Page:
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January WIPs summary, Baggy the Cat Update, Knitting Product Review

Here it is February already. So much hit at once, seems like a big bowl of random. The Super Blue Blood Moon, did you see it? Ground Hog Day-6 more weeks of winter; the Super Bowl-Philly won, yay! Baggy cat had surgery, a new knitting product review and yarn was purchased.

January WIPs finished

 

 

 

 

 

 

Plus, January ended with 10 WIPs finished! My hands have been working feverishly.  I was able to finish 1 Knit Shawl, 1 Crochet Shawl, 1 Tunisian Crochet Scarf, 5 knit Kids hats with cute animal toppers and 2 crochet trimmed fleece baby blankets. The baby blankets are for charity. Many skeins, cakes and hanks of yarn were put to good use.

It feels good to accomplish something that has been sitting and brewing, so to speak.

A few of Terri’s artwork on display

 

Over the weekend of January 26, we drove up to Venice, Ca, to see my sister’s art on display at The Kinney, for the stARTup Art Fair A year’s work accumulation for her, she showed 26 pieces of her art in a hotel room. There were over 50 artists, 2 floors and many visitors. I am very proud of her, lots of hard work, and long hours.

Baggy the Cat, mascot of Yarn Kat,  has been recuperating from his surgery. He has been wearing the “cone of despair” for 3 weeks now. He has a hematoma on his right ear, and a drain was inserted into it. He hates it, and has been able to “free” himself from the cone. We hope its only another week before the cone comes off and the drain is removed. Poor Baggy, he hates the cone, but its for his well being.

Now, for a new product review. A couple of weeks ago, I stopped by my local JoAnn’s Store to stock up on one of my favorite yarns, Premier Yarns Deborah Norville Serenity Chunky yarn. I use this yarn to make crochet animals like the Teardrop Bunny, Micropods and Elephants.

While walking around the store, I noticed a display that caught my interest. The black packaging said The Gang Collection, Wool And The Gang. I was curious, so I picked up one and read what was on the packaging. It was a kit! Yarn, Knitting Needles, Pattern and Darning Needle. All in one package. I had to buy one! But what to choose: a hat, fingerless gloves or a cowl? I chose the hat, in a soft powder gray.

The cost for each kit is $29.99. With a coupon, you could save as much as 50% off the price. The yarn and the needles can be purchased separately for $14.99 each. Look at the beautiful colors to choose from.

After getting home with my yarn and kit purchase, I decided I must knit the hat. I carefully opened the package, and pulled out the goodies inside. As you can see here, you get a big ball of yarn, 150g – 66 yd – 60 m of 70% wool, 30% acrylic yarn. It is very soft, fluffy to the touch. It even states the time in which it will take to knit the hat, 3 hours.

The needles are made from 100% Mango Wood, size US 17 – 12mm – about 14 inches long. One needle top is embossed with WA, the other TG (for wool and the gang). Nice lightweight needles, even though they are long.

 

Happy Daze Beanie pattern with 3 ways to make the beanie: Beginner (garter stitch); Easy (moss stitch); Intermediate (twisted rib). I chose to knit this hat with the Twisted Rib Stitch. I have never used the Twisted rib, so I chose to knit it.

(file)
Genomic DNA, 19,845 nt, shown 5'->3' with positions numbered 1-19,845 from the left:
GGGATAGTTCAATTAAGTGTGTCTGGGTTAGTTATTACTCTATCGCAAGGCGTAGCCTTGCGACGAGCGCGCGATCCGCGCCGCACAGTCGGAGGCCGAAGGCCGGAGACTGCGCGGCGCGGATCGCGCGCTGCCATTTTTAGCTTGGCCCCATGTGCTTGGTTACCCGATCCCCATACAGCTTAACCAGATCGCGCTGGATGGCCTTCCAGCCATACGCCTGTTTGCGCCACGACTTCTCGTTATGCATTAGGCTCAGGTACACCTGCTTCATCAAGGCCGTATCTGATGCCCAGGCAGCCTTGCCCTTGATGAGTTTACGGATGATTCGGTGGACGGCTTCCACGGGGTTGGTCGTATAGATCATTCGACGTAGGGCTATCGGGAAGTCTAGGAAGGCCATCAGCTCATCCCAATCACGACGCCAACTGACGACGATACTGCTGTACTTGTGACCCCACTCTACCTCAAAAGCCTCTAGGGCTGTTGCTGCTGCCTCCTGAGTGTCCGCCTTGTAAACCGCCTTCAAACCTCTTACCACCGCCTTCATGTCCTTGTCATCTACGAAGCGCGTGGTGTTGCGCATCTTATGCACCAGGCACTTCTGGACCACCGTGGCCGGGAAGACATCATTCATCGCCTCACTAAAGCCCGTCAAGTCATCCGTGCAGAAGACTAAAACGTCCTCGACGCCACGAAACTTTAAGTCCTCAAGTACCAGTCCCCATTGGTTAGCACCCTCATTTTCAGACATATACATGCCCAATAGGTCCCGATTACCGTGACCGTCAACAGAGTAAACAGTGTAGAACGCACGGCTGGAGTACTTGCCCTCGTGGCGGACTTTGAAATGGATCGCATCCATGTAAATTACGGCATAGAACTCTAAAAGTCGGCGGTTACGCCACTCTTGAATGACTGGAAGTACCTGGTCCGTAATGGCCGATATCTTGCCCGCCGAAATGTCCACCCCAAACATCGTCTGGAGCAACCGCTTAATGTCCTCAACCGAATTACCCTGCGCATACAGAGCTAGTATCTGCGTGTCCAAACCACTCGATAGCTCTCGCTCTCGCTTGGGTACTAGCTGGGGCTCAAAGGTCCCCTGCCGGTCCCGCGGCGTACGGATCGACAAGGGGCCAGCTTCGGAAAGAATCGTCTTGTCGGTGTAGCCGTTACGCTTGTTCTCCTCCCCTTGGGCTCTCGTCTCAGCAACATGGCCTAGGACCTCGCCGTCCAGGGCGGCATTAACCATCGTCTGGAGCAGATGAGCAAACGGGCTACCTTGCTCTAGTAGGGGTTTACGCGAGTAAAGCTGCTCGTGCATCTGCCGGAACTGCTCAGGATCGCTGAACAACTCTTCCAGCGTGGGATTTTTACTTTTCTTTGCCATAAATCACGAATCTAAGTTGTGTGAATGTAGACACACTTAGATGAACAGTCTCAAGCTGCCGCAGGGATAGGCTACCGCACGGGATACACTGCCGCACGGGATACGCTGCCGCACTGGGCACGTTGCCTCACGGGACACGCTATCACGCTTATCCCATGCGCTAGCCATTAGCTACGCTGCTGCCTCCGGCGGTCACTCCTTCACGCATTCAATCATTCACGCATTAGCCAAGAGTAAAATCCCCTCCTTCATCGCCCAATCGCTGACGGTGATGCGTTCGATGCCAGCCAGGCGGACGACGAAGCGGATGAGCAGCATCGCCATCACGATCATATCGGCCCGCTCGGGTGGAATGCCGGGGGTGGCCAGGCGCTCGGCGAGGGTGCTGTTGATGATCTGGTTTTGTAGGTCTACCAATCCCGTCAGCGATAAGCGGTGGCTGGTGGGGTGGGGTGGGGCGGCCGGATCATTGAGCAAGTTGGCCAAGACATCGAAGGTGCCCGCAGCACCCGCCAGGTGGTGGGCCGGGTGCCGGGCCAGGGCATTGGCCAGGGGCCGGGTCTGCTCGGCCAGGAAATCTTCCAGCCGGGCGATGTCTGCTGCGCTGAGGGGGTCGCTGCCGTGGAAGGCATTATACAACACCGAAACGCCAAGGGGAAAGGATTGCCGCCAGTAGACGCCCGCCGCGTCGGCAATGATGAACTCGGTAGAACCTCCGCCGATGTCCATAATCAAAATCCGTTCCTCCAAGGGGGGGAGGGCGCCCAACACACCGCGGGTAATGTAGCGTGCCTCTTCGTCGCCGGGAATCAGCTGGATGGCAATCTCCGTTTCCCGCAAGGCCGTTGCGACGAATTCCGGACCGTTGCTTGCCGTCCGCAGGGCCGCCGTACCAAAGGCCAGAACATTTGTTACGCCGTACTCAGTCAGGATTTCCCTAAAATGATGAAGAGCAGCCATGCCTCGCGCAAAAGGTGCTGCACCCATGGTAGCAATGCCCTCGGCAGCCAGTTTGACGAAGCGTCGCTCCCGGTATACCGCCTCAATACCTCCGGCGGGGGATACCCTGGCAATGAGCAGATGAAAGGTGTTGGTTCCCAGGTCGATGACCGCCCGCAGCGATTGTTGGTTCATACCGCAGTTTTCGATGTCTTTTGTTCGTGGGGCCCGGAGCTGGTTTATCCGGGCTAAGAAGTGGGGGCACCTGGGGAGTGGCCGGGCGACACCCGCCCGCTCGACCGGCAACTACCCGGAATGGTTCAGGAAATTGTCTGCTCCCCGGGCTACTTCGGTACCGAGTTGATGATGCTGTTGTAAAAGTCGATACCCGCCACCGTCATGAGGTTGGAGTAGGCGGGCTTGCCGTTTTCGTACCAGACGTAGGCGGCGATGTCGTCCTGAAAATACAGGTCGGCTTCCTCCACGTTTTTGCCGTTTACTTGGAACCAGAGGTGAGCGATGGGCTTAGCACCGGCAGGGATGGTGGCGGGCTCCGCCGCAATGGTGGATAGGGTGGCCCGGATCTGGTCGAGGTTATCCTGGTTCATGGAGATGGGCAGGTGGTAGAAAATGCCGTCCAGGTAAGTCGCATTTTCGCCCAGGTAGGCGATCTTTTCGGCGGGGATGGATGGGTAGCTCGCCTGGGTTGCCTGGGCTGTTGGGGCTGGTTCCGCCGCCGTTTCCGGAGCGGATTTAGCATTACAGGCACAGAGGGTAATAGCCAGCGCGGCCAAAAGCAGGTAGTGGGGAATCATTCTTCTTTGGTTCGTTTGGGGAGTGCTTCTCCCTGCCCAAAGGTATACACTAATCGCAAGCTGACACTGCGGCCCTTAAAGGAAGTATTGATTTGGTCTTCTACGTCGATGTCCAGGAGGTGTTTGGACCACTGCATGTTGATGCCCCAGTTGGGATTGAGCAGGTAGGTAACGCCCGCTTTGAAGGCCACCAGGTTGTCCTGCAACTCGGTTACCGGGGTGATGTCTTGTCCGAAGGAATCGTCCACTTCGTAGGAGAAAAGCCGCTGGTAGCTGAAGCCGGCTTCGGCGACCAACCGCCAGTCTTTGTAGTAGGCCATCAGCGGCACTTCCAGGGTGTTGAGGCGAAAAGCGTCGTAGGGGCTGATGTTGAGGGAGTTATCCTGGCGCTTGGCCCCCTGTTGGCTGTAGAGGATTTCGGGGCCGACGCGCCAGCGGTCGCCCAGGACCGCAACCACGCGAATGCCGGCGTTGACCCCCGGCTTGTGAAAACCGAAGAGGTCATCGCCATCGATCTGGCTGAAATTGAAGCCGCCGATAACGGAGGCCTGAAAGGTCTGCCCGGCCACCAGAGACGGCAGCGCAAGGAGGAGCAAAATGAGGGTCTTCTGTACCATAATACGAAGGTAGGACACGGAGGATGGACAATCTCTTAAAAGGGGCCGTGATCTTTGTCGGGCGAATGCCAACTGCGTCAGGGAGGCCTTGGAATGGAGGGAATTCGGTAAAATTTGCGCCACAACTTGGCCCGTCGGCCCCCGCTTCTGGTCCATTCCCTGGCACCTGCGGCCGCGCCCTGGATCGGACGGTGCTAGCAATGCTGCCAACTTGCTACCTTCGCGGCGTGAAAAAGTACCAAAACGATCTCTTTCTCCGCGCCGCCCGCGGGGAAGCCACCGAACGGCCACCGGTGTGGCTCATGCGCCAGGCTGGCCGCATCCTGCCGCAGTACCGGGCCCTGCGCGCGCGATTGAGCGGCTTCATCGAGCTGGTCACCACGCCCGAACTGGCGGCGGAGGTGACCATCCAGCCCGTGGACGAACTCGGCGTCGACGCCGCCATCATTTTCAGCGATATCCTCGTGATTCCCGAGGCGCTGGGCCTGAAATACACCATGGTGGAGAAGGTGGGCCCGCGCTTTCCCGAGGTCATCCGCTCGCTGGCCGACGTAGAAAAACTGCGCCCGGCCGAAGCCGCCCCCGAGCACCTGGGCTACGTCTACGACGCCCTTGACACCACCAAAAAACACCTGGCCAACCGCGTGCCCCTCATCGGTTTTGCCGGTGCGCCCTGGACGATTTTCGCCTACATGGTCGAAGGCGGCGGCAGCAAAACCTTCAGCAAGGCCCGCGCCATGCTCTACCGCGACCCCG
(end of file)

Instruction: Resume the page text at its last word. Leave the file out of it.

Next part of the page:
Easy to follow instructions with the stitch technique written out clearly for you to be able to knit up the hat. The pattern even shows you what your stitches will look like when you are knitting it. I was able to knit up the hat within 5 hours from beginning to end. I did run into a couple bumps along the way, but kept moving forward to accomplish the task at hand.

 

Happy Daze Hat finished

One thing about this yarn, as a caution for you, when closing the top of the hat, take care in not pulling the yarn too tight, the yarn may tear. Pull tail with ease to close the top. My hat did not close completely, about 1 inch was left open, but the large pom pom fit onto the open space, and it did not affect the finished product.

Baggy here: ya really didn’t think you could get away with taking picture without us in it, did you?

SAMSUNG CAMERA PICTURES

Giving Thanks to You, Part 2, With a Free Pattern

 

The past 2 weeks have been quite busy for me here at casa YarnKat. My consignee at Buy Hand – Laguna Beach placed an order for extra animals for 2 events the shop will be having, so my work stopped and the animals have been crocheted and delivered. Then our newest YarnKitten, Gizmo, got, um, neutered. Uncle Baggy is taking good care of him while he recuperates.

Thanksgiving just a week away now and the next FREE PATTERN is my QUICK KNIT FINGERLESS MITTS. They are knit with super bulky #5 or #6 yarn like Lion Brand Hometown USA, Bernat Softee Chunky, Premiere Yarns Deborah Norville Everyday Chunky, Plymouth Yarn Encore Mega or Malabrigo Rasta. One skein/hank of at least 75 yards will make the mitts.

 

For 1 week only, the pattern will be free, after that it will be $4.00 in my pattern shop.

If you prefer to have just the written pattern, without all of the dialog, please go to the patterns section and grab it HERE.

The sample shown is made with Lion Brand Hometown USA yarn, in Cincinnati Red color, #6 Super Bulky, 5oz (142 gm), 81yds (74m), US 10½, (6.5mm) straight knitting needles.

Lion Brand Hometown USA Bernat Softee Chunky

 

Materials

1 skein/hank Chunky yarn

US 10½ (6.5mm) straight knitting needles

Large darning needle

Scissors

Removable Stitch Marker

 

Terminology

K-knit               P-purl              BO-bind off                RS-right side

 

Notes:

Since I do not have 9inch circular needles, these mitts are knit flat, leaving a long tail to stitch the side seams together.